Written by Pastor Matthew Best, St. Stephen, New Kingsown PA
I used to drive around with blinders on. That’s how I described it anyway. I would drive down the Carlisle Pike with no clue about the challenges that the community along the “Miracle Mile” faces daily. I never saw any of the challenges directly, so to me, they never existed. That all changed when I arrived at St. Stephen Lutheran for the first day of my call when I discovered that the congregation was helping Michael, homeless man, by letting him stay under the church pavilion. I knew Michael from when I worked at Project SHARE before I started seminary. He took the blinders off of my eyes and showed me the challenges – homelessness and transient populations, human trafficking and prostitution, drugs, and immigration issues.
God has an interesting way of working – in this case through Michael on me and the disciples of St. Stephen. Because I take seriously what it is we claim to believe, I could no longer drive down the Miracle Mile without being so uncomfortable and inconvenienced that I had to respond. That’s where it all started. And that’s what keeps us going.
Back in January I wrote a couple of blog posts. In one of the posts (https://laceduplutheran.com/2018/01/09/outside-the-church-walls/) I made the statement “Faith isn’t about being comfortable, it should make us uncomfortable enough to get moving.” I was getting a hint of what we were called to – ministry with populations of people that Jesus would have hung out with. And they were just outside the walls of the church, down the road.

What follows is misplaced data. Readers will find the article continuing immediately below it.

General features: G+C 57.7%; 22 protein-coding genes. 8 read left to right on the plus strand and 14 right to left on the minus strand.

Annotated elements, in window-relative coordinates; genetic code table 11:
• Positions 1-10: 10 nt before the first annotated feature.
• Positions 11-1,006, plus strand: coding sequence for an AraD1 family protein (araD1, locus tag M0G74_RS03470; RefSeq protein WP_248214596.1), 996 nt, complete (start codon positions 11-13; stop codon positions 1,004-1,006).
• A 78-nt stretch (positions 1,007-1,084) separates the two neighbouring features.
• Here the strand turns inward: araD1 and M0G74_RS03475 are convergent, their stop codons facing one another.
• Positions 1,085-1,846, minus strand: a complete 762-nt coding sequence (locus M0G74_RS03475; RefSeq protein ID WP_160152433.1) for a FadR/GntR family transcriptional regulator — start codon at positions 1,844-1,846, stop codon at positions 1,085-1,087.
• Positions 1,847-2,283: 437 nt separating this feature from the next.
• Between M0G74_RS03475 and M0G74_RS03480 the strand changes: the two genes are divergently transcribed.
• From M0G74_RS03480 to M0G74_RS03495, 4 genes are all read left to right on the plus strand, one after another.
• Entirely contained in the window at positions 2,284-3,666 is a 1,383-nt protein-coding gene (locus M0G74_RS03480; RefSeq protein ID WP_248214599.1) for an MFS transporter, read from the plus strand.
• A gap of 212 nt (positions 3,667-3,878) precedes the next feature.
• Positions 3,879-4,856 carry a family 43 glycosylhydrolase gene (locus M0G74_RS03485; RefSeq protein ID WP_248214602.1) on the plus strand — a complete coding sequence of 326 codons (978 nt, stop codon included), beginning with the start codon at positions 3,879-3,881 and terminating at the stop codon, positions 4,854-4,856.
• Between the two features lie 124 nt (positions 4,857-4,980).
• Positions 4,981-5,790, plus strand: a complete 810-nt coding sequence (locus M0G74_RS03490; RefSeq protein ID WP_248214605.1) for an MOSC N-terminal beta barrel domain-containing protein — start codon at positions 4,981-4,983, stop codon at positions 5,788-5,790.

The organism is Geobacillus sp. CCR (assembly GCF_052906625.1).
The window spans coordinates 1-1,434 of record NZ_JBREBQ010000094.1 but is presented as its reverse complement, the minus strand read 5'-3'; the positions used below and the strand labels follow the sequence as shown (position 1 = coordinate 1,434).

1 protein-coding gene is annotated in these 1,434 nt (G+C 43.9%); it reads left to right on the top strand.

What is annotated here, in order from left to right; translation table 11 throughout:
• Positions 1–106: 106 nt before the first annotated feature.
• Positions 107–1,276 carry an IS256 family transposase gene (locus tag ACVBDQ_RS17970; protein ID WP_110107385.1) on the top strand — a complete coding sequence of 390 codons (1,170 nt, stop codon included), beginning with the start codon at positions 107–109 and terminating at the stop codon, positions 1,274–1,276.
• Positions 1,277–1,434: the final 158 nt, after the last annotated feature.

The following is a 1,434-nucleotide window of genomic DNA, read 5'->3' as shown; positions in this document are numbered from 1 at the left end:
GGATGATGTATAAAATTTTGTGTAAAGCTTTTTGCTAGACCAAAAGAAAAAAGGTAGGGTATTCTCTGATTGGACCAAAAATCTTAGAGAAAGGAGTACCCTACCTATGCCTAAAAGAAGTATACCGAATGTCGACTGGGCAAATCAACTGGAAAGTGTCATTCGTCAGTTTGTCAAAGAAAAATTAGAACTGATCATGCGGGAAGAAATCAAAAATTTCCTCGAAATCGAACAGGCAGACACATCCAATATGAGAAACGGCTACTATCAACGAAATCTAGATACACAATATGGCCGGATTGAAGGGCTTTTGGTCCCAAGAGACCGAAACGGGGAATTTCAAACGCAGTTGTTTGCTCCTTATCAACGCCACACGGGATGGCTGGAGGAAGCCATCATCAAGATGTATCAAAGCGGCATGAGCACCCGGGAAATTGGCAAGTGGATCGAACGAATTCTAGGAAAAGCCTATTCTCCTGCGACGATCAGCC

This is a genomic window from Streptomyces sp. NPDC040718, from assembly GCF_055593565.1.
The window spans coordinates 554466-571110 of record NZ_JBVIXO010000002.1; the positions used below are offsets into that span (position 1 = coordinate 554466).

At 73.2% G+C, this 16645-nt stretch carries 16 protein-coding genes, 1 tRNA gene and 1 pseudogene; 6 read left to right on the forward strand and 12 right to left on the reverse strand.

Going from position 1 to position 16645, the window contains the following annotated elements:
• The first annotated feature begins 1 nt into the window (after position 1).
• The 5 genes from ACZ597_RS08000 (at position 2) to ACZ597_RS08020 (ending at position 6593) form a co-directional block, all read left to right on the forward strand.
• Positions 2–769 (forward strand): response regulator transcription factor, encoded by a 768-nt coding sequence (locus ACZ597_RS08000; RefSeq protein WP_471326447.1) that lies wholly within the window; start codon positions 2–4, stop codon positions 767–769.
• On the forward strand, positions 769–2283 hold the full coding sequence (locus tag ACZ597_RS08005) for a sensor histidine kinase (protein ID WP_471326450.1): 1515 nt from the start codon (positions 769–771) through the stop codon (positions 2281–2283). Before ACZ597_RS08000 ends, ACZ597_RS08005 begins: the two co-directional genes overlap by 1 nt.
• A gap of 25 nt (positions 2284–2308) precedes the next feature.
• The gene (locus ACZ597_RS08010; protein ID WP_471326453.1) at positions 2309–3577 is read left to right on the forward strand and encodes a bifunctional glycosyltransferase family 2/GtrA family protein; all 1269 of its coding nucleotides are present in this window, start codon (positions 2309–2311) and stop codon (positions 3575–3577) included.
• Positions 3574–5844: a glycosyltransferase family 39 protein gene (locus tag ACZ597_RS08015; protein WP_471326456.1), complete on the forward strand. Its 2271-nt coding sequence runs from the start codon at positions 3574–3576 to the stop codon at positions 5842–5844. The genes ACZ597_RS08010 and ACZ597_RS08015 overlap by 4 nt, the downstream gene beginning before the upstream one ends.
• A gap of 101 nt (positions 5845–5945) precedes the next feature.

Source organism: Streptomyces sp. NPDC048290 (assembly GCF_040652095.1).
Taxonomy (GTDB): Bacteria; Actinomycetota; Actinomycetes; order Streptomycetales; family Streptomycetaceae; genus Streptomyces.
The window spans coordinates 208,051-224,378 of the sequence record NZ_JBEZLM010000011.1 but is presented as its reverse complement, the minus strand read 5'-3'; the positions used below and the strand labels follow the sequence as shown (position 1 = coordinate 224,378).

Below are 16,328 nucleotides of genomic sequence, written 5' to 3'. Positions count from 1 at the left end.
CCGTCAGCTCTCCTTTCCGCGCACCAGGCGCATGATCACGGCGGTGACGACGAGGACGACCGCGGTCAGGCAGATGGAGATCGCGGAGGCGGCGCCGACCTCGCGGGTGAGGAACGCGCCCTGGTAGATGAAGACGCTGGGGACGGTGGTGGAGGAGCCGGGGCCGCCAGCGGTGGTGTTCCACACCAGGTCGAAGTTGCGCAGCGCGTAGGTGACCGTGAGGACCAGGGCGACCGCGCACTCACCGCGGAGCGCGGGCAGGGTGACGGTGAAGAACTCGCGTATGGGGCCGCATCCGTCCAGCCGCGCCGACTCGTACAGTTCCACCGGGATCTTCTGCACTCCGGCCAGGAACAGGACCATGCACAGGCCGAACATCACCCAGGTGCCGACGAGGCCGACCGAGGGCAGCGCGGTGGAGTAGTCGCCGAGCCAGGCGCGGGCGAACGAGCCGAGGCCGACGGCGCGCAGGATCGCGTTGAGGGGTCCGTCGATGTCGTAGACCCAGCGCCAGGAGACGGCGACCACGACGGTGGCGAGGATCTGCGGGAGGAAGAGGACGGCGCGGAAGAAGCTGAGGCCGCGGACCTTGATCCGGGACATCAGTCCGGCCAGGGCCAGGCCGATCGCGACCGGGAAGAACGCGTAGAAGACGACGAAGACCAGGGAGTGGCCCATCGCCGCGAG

The vision is big – along the Miracle Mile. (https://laceduplutheran.com/2018/01/11/miracle-mile/) It’s about bringing the Good News of Jesus to people who desperately need to hear it. Since that time, I’ve been talking about how the Miracle Mile is where miracles happen.
Since then, there has been a dedicated group of disciples from St. Stephen who gather supplies, head over to Flying J truck stop and hang out in the lounge. We strike up conversations with truckers and the homeless who live in the parking lot, make sure people get showers, do laundry with them, and offer them a meal at Denny’s.
The last time we were at Flying J, a man was hanging out where we usually gather, and I struck up a conversation with him. I found out that he was a trucker, but that times were tough. He, his wife, and their five children moved from their home into a van and were living in the parking lot. Let that sink in for a moment. One of the children is non-verbal autistic.
Our people were happy to meet this couple, to get to know them, to do laundry with them, and to share a meal with them and some of our other guests who came that evening. While I was sitting at the table with our guests, Isaiah 55:1-2 came to mind:
Ho, everyone who thirsts,
come to the waters;
and you that have no money,
come, buy and eat!
Come, buy wine and milk
without money and without price.
Why do you spend your money for that which is not bread,
and your labour for that which does not satisfy?
Listen carefully to me, and eat what is good,
and delight yourselves in rich food.
This was the kingdom of God unfolding right before my eyes – the great banquet feast. For a time, the people gathered weren’t homeless, or poor, or struggling, or any other label. They were human. They were children of God. They were feasting. They were experiencing a foretaste of the feast to come. All inside a Denny’s at a truck stop on a Thursday evening.
We don’t do this ministry to solve people’s problems – we aren’t trained to do that, we don’t have the expertise. We understand that many of the people we encounter have long term challenges that we can’t possibly fix. Instead, we are called to spend time with people, to remind them of their humanity, that God loves them and so do we. We open ourselves and our lives to people, share the resources we have, and are also served by these same people. They remind us of our own humanity. They share their gratitude and love with us. This is the feast. This is what it’s all about. And it’s just the beginning. This is the Miracle Mile – where miracles are happening.